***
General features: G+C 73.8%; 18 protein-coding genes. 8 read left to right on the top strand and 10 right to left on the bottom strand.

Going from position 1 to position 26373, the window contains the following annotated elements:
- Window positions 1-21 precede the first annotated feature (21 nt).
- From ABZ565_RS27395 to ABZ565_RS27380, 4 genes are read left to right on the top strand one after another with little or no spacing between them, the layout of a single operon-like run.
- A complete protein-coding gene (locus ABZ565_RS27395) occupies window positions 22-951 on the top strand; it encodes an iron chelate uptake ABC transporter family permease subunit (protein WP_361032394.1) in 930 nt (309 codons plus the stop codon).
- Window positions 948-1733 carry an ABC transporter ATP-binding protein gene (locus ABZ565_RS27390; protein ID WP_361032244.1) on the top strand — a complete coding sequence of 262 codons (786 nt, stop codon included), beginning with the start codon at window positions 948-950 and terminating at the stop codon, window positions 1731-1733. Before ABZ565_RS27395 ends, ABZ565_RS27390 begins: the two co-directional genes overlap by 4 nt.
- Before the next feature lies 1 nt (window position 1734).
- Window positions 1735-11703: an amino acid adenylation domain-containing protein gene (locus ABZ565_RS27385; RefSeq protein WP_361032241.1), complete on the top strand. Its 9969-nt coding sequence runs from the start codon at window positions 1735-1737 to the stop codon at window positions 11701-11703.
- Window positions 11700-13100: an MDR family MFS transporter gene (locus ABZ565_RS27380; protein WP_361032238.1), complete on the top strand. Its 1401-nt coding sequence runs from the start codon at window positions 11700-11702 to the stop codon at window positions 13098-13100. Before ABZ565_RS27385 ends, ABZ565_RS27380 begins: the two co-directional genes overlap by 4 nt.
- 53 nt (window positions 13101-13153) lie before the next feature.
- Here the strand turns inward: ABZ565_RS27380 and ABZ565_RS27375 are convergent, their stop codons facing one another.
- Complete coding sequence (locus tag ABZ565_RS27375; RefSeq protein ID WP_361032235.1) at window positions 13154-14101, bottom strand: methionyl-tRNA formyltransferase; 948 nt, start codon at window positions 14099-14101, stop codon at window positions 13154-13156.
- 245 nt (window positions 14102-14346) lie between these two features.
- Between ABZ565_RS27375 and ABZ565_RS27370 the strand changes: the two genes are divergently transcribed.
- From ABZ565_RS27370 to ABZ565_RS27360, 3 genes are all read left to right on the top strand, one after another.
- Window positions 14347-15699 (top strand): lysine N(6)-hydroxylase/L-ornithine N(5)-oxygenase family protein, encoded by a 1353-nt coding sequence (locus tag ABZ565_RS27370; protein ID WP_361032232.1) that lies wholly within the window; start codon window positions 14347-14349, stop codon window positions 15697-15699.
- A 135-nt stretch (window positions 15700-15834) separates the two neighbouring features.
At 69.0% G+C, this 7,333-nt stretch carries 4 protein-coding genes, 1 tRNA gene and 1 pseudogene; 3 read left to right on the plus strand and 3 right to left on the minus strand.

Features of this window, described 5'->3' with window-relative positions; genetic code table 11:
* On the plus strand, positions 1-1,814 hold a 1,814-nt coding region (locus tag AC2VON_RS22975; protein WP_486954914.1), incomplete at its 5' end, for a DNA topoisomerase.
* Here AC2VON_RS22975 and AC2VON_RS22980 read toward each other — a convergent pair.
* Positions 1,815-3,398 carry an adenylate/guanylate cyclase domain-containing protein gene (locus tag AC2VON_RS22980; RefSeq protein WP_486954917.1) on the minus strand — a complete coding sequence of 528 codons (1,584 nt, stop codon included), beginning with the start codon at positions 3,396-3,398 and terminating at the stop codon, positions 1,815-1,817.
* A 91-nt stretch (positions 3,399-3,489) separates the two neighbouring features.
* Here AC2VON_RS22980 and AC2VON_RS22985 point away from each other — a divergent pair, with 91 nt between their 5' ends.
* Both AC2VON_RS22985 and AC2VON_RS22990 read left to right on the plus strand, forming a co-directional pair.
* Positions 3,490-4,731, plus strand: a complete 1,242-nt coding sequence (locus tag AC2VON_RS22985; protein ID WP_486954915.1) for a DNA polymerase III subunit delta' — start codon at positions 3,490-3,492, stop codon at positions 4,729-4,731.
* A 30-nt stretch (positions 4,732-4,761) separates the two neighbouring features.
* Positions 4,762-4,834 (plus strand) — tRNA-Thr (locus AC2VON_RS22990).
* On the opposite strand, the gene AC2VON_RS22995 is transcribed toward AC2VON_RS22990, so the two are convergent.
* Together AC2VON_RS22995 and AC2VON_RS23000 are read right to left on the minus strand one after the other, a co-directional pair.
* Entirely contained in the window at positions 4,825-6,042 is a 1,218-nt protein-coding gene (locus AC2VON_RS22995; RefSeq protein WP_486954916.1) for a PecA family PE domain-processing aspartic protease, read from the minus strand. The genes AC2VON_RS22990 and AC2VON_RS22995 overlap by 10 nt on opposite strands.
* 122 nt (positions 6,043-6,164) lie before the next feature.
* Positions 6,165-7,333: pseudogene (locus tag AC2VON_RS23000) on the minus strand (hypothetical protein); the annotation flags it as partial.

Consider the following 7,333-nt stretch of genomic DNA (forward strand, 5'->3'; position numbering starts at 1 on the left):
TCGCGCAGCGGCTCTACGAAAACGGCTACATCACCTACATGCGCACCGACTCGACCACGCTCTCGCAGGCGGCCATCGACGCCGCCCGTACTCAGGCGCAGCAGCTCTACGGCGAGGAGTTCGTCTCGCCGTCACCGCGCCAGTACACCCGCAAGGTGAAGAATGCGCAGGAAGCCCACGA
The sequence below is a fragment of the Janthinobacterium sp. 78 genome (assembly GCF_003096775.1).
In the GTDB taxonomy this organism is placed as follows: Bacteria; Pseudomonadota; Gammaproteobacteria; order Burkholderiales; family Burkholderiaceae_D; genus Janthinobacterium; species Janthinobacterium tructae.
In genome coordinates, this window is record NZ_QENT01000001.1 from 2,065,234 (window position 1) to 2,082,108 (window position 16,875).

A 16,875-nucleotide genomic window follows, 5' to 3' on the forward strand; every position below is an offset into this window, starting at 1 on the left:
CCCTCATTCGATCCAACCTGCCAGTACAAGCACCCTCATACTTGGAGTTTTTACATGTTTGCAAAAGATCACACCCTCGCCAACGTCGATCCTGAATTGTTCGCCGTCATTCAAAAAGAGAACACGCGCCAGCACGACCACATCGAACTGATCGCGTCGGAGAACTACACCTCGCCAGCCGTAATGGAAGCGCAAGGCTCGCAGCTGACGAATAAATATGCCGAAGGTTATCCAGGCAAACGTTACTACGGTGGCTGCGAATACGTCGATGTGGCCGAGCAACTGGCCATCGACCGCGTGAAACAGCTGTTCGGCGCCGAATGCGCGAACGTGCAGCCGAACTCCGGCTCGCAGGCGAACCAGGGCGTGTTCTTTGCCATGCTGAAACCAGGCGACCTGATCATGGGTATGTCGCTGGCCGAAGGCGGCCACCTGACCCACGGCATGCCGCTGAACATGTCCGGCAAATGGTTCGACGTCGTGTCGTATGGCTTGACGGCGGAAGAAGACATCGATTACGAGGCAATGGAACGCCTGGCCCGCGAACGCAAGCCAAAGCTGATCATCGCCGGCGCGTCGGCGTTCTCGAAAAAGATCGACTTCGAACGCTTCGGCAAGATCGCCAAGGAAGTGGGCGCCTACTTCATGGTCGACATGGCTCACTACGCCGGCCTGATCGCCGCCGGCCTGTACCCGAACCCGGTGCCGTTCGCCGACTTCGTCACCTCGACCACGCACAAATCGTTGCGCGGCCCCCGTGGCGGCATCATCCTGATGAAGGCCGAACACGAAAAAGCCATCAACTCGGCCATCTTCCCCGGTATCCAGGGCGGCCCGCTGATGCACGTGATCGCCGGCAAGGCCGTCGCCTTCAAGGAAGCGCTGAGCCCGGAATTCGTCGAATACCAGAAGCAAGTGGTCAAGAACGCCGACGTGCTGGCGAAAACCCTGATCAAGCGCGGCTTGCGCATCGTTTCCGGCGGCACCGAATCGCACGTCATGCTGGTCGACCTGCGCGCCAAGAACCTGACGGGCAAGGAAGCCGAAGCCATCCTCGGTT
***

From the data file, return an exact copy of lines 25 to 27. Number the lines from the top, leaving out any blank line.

* Both AC2VON_RS22985 and AC2VON_RS22990 read left to right on the plus strand, forming a co-directional pair.
* Positions 3,490-4,731, plus strand: a complete 1,242-nt coding sequence (locus tag AC2VON_RS22985; protein ID WP_486954915.1) for a DNA polymerase III subunit delta' — start codon at positions 3,490-3,492, stop codon at positions 4,729-4,731.
* A 30-nt stretch (positions 4,732-4,761) separates the two neighbouring features.